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Thursday, November 13, 2014, 14:31

European spacecraft lands on comet

By Agencies

 European spacecraft lands on comet
A picture shows a model of the European Space Agency's (ESA) robot craft Philae at the the Cite de l'espace (Space City) in Toulouse, southern France, on Nov 12, 2014, the day Philae began a 20-kilometre (12-mile) descent toward the Churyumov-Gerasimenko comet after being launched from the space probe Rosetta, following a 10-year journey. (AFP PHOTO / REMY GABALDA)

The landing team at mission control in Darmstadt had to sweat through a tense seven-hour wait that began when Philae dropped from the agency's Rosetta space probe as both it and the comet hurtled through space at 41,000 mph (66,000 kph).

During the lander's descent, scientists were powerless to do anything but watch, because its vast distance from Earth - more than 300 million miles - made it impossible to send instructions in real time.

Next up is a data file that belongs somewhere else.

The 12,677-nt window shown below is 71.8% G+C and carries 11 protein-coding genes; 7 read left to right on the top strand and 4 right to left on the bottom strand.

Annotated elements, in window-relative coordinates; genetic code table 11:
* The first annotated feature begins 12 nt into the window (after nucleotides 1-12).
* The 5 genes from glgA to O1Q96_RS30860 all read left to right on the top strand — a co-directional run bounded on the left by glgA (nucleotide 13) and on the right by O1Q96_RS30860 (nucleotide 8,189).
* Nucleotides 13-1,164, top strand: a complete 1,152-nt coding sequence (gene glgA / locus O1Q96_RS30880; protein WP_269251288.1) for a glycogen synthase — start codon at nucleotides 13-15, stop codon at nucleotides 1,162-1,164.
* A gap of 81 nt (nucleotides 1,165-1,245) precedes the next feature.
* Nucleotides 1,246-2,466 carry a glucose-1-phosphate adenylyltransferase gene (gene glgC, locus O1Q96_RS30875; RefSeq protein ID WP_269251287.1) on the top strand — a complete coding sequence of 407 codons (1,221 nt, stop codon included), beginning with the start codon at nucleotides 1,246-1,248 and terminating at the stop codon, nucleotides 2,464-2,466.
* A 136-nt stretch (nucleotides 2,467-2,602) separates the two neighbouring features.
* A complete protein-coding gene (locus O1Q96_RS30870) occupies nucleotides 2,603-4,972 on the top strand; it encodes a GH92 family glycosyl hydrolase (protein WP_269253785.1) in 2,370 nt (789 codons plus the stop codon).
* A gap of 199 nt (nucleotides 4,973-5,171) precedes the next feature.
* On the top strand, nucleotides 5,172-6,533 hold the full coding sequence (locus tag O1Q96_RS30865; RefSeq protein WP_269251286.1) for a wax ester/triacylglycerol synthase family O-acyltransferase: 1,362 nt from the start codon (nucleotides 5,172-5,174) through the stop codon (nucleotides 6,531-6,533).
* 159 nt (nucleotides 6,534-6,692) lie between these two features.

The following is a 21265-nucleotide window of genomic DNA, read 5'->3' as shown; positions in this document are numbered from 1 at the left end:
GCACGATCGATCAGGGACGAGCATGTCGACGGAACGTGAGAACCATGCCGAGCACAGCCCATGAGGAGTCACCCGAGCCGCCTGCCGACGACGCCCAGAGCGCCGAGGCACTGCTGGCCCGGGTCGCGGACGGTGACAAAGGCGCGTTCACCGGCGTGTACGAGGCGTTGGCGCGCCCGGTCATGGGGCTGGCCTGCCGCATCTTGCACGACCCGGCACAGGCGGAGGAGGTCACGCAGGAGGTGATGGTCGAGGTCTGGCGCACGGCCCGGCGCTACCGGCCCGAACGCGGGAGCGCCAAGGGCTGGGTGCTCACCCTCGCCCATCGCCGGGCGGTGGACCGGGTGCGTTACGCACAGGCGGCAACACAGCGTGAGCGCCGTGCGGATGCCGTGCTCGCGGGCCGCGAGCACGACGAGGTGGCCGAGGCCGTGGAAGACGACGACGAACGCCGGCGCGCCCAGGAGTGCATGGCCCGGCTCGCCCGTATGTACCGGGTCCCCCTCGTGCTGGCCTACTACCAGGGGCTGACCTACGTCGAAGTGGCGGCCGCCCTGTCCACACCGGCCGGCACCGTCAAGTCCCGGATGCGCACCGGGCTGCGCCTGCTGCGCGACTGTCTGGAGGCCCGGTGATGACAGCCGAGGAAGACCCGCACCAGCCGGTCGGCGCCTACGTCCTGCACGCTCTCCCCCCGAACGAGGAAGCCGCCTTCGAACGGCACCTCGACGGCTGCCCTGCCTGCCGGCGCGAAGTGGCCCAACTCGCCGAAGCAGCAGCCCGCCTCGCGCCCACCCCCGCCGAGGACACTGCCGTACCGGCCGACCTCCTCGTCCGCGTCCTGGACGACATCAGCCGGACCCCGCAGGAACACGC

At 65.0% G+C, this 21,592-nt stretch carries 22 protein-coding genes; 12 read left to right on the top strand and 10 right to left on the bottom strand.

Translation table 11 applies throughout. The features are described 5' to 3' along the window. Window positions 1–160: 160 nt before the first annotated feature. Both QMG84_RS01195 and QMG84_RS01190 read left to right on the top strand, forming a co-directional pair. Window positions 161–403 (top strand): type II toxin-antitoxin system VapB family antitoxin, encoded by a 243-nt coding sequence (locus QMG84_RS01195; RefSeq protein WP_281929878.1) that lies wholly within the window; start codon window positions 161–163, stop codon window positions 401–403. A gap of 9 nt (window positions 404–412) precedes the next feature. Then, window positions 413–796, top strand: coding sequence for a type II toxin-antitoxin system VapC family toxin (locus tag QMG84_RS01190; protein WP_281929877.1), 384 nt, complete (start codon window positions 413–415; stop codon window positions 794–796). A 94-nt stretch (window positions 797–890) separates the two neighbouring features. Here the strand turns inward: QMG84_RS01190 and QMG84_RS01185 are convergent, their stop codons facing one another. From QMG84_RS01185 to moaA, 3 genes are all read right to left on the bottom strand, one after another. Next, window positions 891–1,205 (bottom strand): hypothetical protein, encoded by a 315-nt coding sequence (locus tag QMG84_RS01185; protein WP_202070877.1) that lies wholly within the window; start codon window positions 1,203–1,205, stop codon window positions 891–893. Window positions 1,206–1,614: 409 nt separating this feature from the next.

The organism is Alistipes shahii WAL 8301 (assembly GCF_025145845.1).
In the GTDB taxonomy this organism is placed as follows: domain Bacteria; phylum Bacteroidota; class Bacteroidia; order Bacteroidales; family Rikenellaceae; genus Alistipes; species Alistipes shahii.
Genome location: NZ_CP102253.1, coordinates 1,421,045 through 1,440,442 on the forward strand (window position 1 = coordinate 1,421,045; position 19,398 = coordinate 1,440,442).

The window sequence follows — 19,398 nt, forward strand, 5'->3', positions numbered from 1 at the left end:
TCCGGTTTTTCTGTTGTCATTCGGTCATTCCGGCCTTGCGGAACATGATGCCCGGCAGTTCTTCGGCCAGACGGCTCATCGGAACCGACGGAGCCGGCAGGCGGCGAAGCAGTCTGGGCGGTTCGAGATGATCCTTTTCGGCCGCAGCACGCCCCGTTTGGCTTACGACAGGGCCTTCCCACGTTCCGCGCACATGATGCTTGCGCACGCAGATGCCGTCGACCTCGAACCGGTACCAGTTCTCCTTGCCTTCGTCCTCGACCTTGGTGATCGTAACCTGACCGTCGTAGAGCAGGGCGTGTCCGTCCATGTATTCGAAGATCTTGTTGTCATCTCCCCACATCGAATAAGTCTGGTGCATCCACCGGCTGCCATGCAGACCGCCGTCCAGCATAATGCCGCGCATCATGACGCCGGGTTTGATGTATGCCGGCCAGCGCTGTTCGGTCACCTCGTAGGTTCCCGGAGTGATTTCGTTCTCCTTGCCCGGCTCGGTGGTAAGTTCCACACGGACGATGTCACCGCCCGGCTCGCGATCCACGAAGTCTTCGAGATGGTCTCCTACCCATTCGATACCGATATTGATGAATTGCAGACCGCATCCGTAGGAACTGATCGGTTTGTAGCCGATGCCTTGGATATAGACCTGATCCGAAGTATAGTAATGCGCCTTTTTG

Finally, at 16:03 GMT (11:03 am EST), the agency received a signal that the lander had touched down.

While it may take a while to determine the exact state of the 220-pound (100-kilogram) lander, the fact that it was resting on the surface of the comet was already a huge success - the highlight of Rosetta's decade-long mission to study comets and learn more about the origins of these celestial bodies.

The head of the European Space Agency underlined Europe's pride in having achieved a unique first ahead of its US counterpart, NASA.

"We are the first to have done that, and that will stay forever," said the European agency's director-general, Jean-Jacques Dordain.

 European spacecraft lands on comet

The image released by the European Space Agency ESA on Nov 12, 2014 shows an artist rendering by the ATG Medialab depicting lander Philae separating from Rosetta mother spaceship and descending to the surface of comet 67P/Churyumov-Gerasimenko. (AP Photo/ESA, ATG Medialab)


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